Mental Focus

Mental Performance Anxiety – Get Excited!

Most people experience performance anxiety.  This includes all the feelings you have before and during a task you must do while others are watching and judging.  How well we cope with these feelings often determines how well we do. Performance anxiety can be especially acute when the task we must perform involves thinking, learning, decision-making and other cognitive or mental performances.  For example, knowing that you are going to have to “think on your feet” is often what worries people about public speaking.

Learning to manage mental performance anxiety is critical for improving brain function and cognitive performance so it is a key topic on the Next Brain Blog.  While we are often taught to try and calm ourselves down during bouts of performance anxiety, recent research indicates we may want to do just the opposite and jazz ourselves up.  The idea is to reframe the energy associated with anxiety into a more productive state – excitement. As the researchers point out:

“Since both anxiety and excitement are emotional states characterized by high arousal, it may be easier to view anxiety as excitement rather than trying to calm down to combat performance anxiety…”

Start by using a simple affirmation – “I am excited” or “This is exciting because….”.  Rather than resist feelings of anxiety step into the energy it offers by repeating simple but positive mental self-talk. It takes a bit of practice but it works.

I am very interested to hear from readers that have developed ways to get the most out of mental performance anxiety.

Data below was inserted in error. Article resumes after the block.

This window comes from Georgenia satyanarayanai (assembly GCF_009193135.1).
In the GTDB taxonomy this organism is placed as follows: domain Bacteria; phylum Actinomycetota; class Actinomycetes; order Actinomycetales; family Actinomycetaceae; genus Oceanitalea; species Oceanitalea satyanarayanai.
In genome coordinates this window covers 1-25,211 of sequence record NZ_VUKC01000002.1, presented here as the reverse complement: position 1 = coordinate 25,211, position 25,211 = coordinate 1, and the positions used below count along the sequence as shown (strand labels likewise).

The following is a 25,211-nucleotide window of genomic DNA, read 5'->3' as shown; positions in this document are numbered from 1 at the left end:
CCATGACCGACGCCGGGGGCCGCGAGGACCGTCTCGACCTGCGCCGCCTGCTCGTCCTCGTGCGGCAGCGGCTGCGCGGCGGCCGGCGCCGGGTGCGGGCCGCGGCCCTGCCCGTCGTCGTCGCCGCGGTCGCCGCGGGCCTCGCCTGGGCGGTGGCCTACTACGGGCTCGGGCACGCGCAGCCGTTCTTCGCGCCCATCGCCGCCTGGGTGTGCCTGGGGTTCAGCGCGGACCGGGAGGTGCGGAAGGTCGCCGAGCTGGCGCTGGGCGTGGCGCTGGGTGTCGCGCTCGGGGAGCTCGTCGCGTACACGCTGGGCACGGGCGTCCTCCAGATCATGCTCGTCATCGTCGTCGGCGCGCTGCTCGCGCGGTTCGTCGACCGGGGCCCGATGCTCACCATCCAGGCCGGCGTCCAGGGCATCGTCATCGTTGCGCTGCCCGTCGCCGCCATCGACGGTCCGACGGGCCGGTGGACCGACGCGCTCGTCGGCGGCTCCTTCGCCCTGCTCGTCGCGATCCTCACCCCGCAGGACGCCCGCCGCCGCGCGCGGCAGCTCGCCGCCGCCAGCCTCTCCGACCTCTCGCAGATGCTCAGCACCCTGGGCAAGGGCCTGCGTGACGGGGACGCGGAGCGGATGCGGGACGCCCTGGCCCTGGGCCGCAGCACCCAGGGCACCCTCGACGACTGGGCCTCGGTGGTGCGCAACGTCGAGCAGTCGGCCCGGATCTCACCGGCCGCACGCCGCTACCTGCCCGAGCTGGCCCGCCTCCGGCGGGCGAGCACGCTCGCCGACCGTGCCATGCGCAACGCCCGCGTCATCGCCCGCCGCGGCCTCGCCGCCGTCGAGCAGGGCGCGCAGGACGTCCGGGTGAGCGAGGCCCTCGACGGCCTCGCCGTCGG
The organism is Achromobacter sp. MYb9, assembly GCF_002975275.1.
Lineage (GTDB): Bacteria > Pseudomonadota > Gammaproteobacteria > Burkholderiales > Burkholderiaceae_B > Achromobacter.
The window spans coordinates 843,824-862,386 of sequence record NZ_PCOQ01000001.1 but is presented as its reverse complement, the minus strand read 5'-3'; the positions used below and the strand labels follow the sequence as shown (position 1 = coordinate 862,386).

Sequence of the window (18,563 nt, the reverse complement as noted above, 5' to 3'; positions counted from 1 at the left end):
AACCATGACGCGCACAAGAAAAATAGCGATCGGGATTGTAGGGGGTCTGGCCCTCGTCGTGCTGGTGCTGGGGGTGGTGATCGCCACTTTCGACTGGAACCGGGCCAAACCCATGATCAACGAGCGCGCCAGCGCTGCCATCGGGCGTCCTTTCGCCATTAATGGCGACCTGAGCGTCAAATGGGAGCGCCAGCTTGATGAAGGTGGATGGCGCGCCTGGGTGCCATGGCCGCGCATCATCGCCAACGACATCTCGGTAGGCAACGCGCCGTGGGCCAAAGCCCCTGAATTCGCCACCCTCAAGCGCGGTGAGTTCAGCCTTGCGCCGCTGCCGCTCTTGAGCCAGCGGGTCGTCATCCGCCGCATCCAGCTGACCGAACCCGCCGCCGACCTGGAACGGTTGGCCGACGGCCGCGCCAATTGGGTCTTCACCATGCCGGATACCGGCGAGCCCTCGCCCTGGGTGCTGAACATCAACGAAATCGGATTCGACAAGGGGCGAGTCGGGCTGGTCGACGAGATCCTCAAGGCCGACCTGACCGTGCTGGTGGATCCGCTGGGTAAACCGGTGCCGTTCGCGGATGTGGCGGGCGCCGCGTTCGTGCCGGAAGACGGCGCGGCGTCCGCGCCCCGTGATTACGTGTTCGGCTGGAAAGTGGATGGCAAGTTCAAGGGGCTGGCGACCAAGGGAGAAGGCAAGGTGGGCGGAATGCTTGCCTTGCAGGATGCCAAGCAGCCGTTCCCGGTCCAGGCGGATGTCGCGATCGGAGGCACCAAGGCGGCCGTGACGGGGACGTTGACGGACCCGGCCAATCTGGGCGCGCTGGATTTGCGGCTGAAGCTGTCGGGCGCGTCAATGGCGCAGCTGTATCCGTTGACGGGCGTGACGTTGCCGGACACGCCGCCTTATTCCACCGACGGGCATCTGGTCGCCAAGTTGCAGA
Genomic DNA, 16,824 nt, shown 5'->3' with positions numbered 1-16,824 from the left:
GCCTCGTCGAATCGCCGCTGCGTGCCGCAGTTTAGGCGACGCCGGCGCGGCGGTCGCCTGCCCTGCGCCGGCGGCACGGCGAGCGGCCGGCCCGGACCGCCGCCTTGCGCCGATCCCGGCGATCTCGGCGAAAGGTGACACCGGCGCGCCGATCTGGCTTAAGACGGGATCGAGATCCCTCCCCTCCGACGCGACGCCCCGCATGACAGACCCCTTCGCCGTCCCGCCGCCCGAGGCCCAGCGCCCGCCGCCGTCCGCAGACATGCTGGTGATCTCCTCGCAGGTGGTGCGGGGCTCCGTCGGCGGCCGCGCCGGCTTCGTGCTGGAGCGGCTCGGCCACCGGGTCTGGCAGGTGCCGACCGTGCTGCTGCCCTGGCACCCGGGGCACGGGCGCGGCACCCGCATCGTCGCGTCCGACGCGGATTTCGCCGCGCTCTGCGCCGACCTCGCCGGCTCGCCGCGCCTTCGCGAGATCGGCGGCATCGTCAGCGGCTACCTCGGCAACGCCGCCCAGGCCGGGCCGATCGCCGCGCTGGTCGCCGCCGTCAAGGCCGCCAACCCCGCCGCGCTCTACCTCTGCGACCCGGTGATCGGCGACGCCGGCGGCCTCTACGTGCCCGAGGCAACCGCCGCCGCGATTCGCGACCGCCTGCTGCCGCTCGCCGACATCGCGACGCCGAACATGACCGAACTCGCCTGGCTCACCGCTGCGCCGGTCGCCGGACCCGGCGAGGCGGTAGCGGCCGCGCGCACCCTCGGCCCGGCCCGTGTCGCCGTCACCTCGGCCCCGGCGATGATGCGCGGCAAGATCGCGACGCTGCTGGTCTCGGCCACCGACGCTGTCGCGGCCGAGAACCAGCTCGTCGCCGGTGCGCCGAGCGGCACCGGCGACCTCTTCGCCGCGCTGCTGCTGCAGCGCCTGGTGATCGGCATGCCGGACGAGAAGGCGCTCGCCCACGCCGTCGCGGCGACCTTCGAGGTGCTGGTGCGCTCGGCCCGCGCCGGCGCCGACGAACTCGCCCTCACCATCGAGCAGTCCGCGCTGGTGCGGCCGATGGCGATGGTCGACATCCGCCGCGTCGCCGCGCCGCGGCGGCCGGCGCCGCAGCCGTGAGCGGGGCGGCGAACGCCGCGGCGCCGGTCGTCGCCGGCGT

13 comments - What do you think?  Posted by Mark Clare - January 24, 2014 at 1:46 pm

Categories: Mental Focus   Tags:

A Placebo for Cognitive Enhancement?

In the Next Brain blog we report on research that suggests how we think about our own mental abilities has a significant impact on how well we perform. For example, in Perception of Age Impacts Cognitive Performance, we reported on a study that shows simply “thinking that you are old” will impact your score on a dementia test.

Self-image, especially as it relates to what we believe we know, might be a powerful placebo for cognitive performance. More evidence comes from Your Thinking can Release Abilities Beyond Normal Limits, in The Scientific American.  The article reviews an experiment that shows if you expect to know the answer to a question you tend to score better.

Such results suggest  (but by no means prove) that confidence, positive thinking, a growth mindset and affirmation could have a significant impact on memory, learning, creativity, visual acuity and a wide-range of cognitive performances.

This is a good news. It does not take too much effort to develop a positive affirmation about our mental abilities and then repeat it on a regular basis.  For example, when struggling with a hard problem you could regularly repeat:  “As I have in the past, I will see the answer to this problem”. You could even combine the affirmation with a ritual such as sitting in your creative chair or wearing your lucky shirt.

I am interested to hear from readers that have examples of placebos for cognitive performance.

24 comments - What do you think?  Posted by Mark Clare - September 22, 2013 at 8:35 pm

Categories: Lifestyle, Mental Focus, Problem Solving   Tags:

Can Blue Light Boost Your Mood and Alertness?

SPY has modified premium quality sunglasses to allow long-wave blue light to pass into your eyes in the hopes of creating a positive mood.  The SPY Happy Lens Technology is designed to:

“harmonize” with the body’s physiological preference for a specific color transmission, optimized through the important wavelengths between 450 and 500 nanometers, where the “uplifting” effects of blue (“happy”) light are most prevalent.”